The other day I wrote the following on Facebook:

The job of a president or presidential candidate is not that of an administrator or manager. It is not to provide a detailed policy platform or function as a bureaucrat. The job of a president or candidate is to be a rhetor or orator; to provide a vision and constitutive a people or group in solidarity. I’m not sure why democrats endlessly fail to understand this: Gore, Kerry, Clinton. Managers, each. Candidates that all failed to understand the audience they were competing for and their duties. Political malpractice. Read my book? Check out my website? I have the most detailed policy platform in American history? Are you fucking kidding me? You chose an ethos/logos based campaign after the financial downturn? What’s wrong with these people? We have 2500 years of outstanding rhetorical theory. Drop the consultants and start talking to the rhetoricians. One thing has been true my entire life: the better rhetor always wins in presidential elections. The “qualifications” argument is complete nonsense and a rationalization. This qualification is not optional: ethos, pathos, logos.

In response, a good friend of mine– a cultural anthropologist or ethnographer, no less –responded,

Not convincing. The day after the election everything changes. That day mere rhetoric will fail. Surely vision helps. But you have to know how to move money, people and other sorts of tangible material or what you’ve proposed is exactly what we see now. No offense meant, I hope none taken.
What I find so striking in this remark is the description of rhetoric as something that is merely something.  Early in my intellectual education I was fortunate to encounter two rhetoricians:  Timothy Richardson and Carlton Clark.  I met Tim in graduate school and he was interesting in that he desired to be a philosopher whereas I wished to be a rhetorician.  Our discussions endlessly revolved around the intersection of rhetoric and philosophy.  When I landed my position here at Collin, I met Carl, another rhetorician, and we quickly became fast friends; though our friendship, as in the case of all friendships, has often been fraught with debate.  My first year here– it’s 14 years, now, this year –we had an epic, and sometimes painful, discussion about the relationship between philosophy and rhetoric.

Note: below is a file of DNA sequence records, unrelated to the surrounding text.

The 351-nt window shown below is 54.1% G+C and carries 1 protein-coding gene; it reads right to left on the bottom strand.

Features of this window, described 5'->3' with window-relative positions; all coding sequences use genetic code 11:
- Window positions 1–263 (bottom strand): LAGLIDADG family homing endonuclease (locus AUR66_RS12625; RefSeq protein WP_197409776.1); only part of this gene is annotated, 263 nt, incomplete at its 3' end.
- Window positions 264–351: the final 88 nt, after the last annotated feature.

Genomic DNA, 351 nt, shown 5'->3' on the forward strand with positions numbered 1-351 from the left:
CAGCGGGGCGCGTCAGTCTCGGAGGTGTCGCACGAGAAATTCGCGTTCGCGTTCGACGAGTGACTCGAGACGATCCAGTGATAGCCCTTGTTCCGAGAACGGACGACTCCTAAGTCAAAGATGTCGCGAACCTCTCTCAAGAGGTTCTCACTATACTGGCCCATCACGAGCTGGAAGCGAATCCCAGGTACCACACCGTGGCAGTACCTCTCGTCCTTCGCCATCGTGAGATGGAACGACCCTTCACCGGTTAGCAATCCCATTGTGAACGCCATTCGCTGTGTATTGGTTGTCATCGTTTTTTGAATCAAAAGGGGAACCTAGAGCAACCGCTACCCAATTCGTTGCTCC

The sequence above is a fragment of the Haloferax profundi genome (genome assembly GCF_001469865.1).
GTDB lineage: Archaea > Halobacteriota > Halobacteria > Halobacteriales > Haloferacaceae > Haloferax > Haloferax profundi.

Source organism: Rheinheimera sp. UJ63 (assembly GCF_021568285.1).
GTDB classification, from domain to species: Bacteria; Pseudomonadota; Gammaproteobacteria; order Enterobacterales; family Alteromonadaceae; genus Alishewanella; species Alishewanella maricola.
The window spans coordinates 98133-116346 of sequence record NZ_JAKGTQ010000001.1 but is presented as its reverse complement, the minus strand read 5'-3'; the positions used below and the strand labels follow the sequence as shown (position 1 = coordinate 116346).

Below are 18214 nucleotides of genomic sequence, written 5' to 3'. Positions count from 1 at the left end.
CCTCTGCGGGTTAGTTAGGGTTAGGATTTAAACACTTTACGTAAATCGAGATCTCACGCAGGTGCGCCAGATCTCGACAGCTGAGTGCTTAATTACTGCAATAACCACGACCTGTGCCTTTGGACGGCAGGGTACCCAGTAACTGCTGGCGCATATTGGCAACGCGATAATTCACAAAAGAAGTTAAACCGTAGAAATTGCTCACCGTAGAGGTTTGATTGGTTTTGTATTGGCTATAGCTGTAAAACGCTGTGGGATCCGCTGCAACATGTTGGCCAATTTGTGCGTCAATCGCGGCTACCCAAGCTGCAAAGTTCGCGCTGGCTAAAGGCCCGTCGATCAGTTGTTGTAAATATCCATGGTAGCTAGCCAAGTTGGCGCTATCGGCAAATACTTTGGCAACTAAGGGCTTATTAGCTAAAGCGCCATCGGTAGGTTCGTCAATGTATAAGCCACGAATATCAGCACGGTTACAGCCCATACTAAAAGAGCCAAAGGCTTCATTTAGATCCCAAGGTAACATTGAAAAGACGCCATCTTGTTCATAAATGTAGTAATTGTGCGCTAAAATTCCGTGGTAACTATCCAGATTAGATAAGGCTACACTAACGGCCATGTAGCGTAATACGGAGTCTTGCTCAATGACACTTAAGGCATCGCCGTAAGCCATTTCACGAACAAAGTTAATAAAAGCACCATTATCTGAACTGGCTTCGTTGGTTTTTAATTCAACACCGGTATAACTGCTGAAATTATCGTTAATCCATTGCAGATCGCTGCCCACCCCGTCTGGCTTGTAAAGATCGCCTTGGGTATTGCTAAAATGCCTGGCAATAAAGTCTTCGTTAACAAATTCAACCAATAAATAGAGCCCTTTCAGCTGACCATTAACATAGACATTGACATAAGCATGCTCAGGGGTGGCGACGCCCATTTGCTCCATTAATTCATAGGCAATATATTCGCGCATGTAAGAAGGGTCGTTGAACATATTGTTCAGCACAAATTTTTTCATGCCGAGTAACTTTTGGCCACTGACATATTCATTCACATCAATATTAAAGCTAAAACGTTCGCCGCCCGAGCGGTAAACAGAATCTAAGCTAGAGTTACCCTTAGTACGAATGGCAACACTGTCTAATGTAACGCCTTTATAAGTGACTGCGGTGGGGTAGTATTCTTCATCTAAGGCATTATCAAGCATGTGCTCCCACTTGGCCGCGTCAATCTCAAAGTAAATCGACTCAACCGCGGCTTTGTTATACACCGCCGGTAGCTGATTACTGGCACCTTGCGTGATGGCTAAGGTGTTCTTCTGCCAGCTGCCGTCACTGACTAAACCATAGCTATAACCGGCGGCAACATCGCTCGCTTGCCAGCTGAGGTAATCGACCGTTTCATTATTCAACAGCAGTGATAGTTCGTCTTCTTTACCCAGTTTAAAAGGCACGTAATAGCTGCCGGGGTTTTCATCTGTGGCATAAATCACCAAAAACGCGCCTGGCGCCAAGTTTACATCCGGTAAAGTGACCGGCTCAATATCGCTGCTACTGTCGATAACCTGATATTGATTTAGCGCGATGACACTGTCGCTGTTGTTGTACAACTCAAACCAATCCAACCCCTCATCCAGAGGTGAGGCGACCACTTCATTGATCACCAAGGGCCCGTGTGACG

read on!

In retrospect, I think, we were trying to disentangle the persuasive dimension of language from the truth dimension seeking dimension of language (I was all lit up about Badiou and his truths and truth-procedures at the time).  I suspect that Carl feels pretty frustrated by the outcome of that discussion.  It was heated in passionate.  He kept reminding me that even where you’re speaking of logical entailments, there’s still a rhetorical dimension.  Were I to translate Carl’s statements today, over a decade later, I would say that he was arguing that language– even in the intimacy of internal dialogue –was saying that language is tied up in a reference to the other.  I remember dropping by his office and him gleefully showing me a text he was teaching for his intro courses:  Everything is an Argument.  Oh how I was offended by that title.  “No!”, I exclaimed, “not everything is an argument!”  The rhetorician and the philosopher were using the term “argument” in different senses.  He was using it in the sense of “persuasion”, whereas I was using it in the sense of “demonstrating a truth”.  I suspect that Carl doesn’t think he won our arguments that year or two, but he did.  I eventually realized that he was right, that philosophy and rhetoric, that truth and persuasion, that argument and persuasion, can’t be disentangled.  They differ while always being entangled.
This brings me back to my other friend, the ethnographer.  It is the word “mere” in the expression “mere rhetoric” that strikes me above.  So often, rhetoric is treating me as something that is merely something.  Derrida even wrote an article on it, though in a different context:  rhetoric is treated as parergon, ornamentation.  What I would like to know is where the “mere” of “mere rhetoric” comes from?  How does rhetoric come to receive, across centuries, such approbation and distrust?  How does it come to be treated as mere ornamentation.  In my view, rhetoric is the essence of the social relation.  Nothing can be done if we don’t persuade and form collectives of people.  The good rhetor is someone who performs solidarity in their speech (and sometimes division) so as to constitute a set that didn’t before exist.  So why is it, I ask whatever readers I have, that we have such a distrust of rhetoric?  I readily recognize that rhetoric can be used for evil and manipulative purposes.  So can a scalpel.  Yet nothing can happen unless we have speech that forms groups and generates consensus.  Where does this hostility come from?  In many respects, with Derrida, I’ve come to think this is a fundamental philosophical question that isn’t simply about persuasive language, but something far deeper.